Grabbing the axe from the utility closet, I went out to chop some wood. It would take a fair amount to get me through the night if I wanted to be spared from total darkness. My hands began to callous over as I worked on a fallen tree, chopping up decent size logs before I could split them. It took me three trips, but I was able to get all of the wood back to the porch.

On my final trip, I returned to find the door swinging lazily in the breeze. I could have sworn that it was closed the last trip I made. I cautiously opened the door, hoping not to find a coyote or some other wild animal had somehow made its way inside.

No one was there.

I stepped inside and froze.

All of my belongings were neatly laid out on the sofa. It was like someone had gone through my bag, inventorying everything I was carrying.

My eyes took in all of my things. Everything was there, except my truck keys.

I grabbed the axe from the porch and hurriedly put the wood inside the building. Closing all the windows, I locked the front door and frantically pulled my cell phone from my pocket, dropping it to the wooden floor in the process.

I dialed my dad’s number and he answered on the third ring. I choked out what happened as I paced along the inside of the cabin.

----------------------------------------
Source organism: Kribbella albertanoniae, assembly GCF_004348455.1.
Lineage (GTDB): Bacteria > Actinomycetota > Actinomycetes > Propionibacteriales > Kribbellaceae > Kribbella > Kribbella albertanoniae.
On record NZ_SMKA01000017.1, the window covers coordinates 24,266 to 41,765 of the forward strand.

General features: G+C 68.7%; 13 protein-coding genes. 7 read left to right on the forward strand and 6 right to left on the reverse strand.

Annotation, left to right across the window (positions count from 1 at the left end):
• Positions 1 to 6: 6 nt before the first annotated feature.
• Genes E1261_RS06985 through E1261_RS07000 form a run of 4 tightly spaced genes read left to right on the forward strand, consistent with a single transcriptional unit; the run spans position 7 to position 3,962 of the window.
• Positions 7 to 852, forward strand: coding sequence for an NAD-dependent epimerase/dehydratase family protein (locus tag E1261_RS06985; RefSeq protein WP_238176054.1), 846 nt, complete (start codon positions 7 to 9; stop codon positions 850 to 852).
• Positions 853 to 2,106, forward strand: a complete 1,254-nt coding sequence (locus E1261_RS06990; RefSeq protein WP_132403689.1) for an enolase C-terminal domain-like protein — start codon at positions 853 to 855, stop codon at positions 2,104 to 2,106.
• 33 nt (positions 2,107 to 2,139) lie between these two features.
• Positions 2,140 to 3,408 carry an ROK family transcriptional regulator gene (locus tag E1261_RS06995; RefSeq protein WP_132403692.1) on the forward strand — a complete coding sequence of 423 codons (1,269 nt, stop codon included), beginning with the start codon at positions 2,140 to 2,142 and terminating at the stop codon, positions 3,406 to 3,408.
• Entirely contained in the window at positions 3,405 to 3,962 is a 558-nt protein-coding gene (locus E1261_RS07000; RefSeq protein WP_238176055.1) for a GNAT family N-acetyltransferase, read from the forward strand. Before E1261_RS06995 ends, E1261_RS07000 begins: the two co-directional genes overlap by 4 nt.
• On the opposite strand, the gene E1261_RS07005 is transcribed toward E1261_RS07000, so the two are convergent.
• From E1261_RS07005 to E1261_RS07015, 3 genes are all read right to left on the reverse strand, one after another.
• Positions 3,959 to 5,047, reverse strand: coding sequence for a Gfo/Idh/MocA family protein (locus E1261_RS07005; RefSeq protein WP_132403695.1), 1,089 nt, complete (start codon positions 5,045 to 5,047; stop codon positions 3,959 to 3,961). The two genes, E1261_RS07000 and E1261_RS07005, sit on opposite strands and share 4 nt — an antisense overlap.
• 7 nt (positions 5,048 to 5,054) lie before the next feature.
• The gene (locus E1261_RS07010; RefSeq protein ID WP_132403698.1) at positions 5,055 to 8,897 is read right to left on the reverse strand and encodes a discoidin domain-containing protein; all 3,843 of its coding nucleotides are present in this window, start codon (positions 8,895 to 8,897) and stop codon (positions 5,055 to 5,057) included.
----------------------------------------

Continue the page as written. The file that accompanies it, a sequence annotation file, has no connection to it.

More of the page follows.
Expecting him to try and calm me down, I was surprised by what he told me. After I finished telling him my story, he was quiet for a moment.

“Stay inside, lock the door, and don’t leave for anything. I’ll pick up the extra set of your keys from your house and meet you at the cabin in the morning. No matter what you hear or see, don’t leave that building until I get there in the morning.”

I thought he would tell me that it was probably just a hiker playing a trick or something like that, but upon hearing his warning I knew that he was deathly serious.

Nightfall approached slowly and I spent my time nervously looking from window to window. Even before the sun dipped below the horizon, I built a fire in the fireplace. The heat was overwhelming, but the thought of waiting until dark to build the fire was out of the question.

I huddled next to the sofa, axe in hand as I awaited the sun. I must have dozed off around 1am because when the banging on the door woke me up the fire was dying.

Grasping the axe tightly, I made my way to the door. With each step I took the banging became louder. It was still pitch black outside the windows as I tried in vain to see what might be waiting beyond the doorway.

“Who is it?” I asked timidly.

The banging stopped.